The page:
Investigate the bacterial stress response.
For example, when L. monocytogenes encounters stress, such as a mildly-acidic environment, it will respond by becoming resistant to normally lethal levels of acid, such as those found in the stomach. This increases the possibility of active Listeria surviving passage through the stomach and arriving in the gut, the site of infection.
Bacteria are constantly sampling their environment and responding to any threat by switching on defense mechanisms. These help the bacteria overcome adverse conditions and sometimes normal body defense mechanisms
In an important finding, the research team demonstrated that when a normally virulent strain of Listeria was mutated so that it could no longer adapt to mild stresses, it became harmless. So the ability of the bacterium to sense and respond to its environment plays an essential role in its ability to cause disease.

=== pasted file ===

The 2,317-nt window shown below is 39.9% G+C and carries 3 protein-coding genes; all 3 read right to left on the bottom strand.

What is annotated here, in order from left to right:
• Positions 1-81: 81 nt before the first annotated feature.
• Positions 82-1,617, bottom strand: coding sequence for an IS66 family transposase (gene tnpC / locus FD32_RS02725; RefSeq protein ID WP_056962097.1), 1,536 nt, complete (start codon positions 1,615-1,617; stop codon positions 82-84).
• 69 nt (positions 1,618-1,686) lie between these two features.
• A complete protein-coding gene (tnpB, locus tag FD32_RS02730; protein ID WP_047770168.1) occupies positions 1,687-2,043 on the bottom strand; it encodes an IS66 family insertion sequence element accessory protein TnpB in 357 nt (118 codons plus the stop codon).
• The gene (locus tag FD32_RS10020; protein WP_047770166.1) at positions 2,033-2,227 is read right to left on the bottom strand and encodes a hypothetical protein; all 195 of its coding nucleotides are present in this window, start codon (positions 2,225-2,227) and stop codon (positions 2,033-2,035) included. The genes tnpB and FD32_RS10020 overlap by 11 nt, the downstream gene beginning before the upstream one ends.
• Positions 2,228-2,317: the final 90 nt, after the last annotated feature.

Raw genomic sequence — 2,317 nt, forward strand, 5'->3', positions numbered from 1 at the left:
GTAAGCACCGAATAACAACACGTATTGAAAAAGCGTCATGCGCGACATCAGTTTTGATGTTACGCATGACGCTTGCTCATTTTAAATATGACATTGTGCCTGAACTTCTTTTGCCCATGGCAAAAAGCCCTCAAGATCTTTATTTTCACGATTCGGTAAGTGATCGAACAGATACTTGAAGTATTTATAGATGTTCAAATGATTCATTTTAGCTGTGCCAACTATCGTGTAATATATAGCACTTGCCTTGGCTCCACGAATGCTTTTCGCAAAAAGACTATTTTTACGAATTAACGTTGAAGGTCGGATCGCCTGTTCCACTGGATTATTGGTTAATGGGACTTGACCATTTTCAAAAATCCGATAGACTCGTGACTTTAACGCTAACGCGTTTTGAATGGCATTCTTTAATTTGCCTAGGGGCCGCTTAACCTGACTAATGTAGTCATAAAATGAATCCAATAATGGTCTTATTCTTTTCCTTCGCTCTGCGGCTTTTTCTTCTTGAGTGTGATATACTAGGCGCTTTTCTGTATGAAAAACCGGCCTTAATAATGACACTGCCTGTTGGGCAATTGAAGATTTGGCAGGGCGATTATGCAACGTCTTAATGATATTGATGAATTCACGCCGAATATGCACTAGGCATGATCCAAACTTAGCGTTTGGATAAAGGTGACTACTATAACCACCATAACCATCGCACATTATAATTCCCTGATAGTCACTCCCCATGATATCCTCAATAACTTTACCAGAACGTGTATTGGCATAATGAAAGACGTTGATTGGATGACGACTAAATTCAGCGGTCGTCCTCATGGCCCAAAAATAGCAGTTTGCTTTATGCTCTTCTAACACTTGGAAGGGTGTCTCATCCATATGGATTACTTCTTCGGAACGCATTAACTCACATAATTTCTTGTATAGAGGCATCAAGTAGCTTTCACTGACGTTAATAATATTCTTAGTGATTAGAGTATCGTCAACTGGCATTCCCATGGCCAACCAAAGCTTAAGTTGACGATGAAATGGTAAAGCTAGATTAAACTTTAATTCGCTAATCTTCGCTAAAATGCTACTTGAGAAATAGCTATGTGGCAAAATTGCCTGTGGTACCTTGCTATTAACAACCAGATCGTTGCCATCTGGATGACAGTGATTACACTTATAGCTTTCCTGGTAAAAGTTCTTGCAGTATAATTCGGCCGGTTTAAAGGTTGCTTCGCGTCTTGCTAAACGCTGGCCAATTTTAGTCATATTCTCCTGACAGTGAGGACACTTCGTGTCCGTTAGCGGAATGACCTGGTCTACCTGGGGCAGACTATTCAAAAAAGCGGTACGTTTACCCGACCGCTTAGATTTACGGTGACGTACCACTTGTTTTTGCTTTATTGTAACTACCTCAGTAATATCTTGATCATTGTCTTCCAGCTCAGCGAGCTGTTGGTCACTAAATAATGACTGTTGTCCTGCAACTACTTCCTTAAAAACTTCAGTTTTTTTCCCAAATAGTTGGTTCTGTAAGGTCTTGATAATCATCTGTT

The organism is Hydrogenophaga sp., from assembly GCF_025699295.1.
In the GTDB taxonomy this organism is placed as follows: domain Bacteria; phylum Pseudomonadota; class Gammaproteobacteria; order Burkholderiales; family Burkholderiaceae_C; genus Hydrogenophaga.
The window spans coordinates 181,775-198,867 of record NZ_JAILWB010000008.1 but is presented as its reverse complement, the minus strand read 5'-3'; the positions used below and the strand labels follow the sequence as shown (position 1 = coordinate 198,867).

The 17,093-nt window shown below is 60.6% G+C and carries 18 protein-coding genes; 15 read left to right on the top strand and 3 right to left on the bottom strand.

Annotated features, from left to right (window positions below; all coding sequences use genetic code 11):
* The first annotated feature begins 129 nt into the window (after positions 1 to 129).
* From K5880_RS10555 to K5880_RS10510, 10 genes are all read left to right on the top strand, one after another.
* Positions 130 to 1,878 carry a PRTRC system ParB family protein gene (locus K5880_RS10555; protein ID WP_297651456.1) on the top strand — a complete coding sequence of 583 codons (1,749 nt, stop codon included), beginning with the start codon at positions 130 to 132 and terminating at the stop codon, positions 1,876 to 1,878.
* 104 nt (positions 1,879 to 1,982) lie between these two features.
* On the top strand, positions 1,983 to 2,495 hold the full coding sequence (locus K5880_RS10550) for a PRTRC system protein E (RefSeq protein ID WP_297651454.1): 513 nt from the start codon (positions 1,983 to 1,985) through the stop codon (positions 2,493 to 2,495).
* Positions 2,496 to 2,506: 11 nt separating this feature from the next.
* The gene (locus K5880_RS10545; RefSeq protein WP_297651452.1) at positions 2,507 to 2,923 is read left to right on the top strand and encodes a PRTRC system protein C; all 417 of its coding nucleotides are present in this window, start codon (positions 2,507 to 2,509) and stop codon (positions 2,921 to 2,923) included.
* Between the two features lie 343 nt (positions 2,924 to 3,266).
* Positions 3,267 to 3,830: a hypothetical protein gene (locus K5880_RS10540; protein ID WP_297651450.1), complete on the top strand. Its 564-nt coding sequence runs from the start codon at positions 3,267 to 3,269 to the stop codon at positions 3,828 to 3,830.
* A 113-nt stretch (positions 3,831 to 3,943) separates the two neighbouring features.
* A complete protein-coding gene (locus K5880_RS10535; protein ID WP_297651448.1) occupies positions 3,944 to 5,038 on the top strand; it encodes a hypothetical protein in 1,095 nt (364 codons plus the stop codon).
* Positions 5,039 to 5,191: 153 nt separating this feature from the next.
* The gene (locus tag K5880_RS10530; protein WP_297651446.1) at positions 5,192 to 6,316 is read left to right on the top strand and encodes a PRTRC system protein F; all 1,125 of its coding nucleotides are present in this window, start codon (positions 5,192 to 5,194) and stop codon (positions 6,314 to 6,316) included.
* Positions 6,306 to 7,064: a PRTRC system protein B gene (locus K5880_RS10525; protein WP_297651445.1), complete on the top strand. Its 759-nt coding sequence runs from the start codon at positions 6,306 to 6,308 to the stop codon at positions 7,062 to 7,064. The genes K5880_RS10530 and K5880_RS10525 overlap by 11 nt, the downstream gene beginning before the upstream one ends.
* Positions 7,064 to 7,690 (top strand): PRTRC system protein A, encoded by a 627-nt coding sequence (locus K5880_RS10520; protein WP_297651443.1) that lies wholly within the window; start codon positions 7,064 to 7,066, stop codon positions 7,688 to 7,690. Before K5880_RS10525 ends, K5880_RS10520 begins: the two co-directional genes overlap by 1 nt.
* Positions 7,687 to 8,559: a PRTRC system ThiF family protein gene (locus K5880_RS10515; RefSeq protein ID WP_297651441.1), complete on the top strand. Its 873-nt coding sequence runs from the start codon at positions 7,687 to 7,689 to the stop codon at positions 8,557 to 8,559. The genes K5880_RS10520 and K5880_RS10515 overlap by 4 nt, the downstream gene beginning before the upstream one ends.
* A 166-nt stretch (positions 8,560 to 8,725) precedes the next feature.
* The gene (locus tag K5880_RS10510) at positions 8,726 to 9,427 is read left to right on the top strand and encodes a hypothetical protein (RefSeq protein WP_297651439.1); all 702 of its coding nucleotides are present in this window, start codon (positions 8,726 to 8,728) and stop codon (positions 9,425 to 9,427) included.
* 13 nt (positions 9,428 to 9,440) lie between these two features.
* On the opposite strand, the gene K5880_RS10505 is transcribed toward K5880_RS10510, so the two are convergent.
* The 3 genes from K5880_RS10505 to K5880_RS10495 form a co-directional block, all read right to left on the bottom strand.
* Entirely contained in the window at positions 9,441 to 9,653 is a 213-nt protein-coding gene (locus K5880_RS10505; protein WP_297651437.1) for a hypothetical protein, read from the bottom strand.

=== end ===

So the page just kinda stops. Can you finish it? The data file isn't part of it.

In general, food safety research at the university involves developing methods that can identify, characterize and quantify foodborne viruses, rapid tests for the detection of mycotoxigenic fungi in food, the screening of foods for the presence of pathogens and development of advanced sensor systems for near-real-time analysis of food quality. Scientists also are looking into using bacteriocins as alternatives to chemical preservatives and are examining the ability of nitrite to control pathogens in meat products.
Further information. Colin Hill; phone: +353 21 903363; fax: +353 21 276398; URL: http://www.ucc.ie/fcis.
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|Publication:||Microbial Update International|
|Date:||Aug 1, 1999|
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